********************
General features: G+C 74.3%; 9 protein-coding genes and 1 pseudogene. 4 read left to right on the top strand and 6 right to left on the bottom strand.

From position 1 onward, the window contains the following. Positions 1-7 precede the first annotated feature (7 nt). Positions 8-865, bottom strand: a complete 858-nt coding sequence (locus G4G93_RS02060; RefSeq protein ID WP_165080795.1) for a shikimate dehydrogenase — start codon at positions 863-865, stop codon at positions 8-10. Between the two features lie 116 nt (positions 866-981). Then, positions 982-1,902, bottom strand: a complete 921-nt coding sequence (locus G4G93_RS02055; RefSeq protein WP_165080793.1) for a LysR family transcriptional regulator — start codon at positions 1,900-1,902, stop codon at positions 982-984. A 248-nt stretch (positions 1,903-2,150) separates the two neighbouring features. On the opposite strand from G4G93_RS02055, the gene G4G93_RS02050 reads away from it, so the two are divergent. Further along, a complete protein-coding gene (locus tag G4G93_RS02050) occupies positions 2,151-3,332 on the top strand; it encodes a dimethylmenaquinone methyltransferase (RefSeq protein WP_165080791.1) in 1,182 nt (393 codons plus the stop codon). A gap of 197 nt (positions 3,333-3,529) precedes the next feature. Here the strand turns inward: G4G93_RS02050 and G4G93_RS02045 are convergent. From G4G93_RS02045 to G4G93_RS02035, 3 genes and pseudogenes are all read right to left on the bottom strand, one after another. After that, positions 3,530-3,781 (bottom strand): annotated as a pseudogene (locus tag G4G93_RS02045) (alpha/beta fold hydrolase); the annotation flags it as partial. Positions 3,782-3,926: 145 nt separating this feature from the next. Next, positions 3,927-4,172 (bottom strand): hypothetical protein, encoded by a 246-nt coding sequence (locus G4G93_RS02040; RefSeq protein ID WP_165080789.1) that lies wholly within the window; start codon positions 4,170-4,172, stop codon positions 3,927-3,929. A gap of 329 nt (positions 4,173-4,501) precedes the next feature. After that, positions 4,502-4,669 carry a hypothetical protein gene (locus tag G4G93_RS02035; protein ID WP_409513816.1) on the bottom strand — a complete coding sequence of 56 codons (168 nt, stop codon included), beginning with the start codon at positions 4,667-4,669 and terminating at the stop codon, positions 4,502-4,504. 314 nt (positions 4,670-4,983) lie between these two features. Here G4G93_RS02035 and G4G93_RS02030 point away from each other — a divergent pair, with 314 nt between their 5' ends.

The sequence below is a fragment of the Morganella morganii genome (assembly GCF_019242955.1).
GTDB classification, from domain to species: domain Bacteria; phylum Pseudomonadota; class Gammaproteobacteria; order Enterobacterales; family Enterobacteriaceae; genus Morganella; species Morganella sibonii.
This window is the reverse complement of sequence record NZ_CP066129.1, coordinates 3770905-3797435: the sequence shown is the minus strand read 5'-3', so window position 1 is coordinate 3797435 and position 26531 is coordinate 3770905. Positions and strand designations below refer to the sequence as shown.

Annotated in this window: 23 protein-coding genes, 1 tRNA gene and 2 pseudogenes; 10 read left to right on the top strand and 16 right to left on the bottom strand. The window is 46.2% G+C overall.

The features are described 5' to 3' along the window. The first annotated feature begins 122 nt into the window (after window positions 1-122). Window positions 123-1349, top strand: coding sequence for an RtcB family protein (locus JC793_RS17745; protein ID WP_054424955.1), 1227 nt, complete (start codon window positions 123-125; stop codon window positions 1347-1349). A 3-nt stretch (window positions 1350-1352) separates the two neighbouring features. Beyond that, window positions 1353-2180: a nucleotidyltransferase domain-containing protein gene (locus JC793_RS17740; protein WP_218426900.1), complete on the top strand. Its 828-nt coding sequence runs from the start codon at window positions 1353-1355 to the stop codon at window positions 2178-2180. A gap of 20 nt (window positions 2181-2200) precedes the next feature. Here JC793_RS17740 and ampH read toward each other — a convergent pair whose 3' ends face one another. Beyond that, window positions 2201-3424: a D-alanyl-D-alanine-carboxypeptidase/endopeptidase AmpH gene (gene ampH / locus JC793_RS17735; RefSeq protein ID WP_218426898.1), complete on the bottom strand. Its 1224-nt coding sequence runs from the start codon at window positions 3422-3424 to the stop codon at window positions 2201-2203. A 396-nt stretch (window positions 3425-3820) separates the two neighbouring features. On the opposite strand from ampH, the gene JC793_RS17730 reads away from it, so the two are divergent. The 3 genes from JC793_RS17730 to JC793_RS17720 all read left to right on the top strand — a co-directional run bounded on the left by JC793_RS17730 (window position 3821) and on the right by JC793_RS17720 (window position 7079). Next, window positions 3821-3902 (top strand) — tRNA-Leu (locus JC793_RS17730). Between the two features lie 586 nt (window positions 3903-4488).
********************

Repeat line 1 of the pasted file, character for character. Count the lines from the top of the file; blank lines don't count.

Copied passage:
General features: G+C 74.3%; 9 protein-coding genes and 1 pseudogene. 4 read left to right on the top strand and 6 right to left on the bottom strand.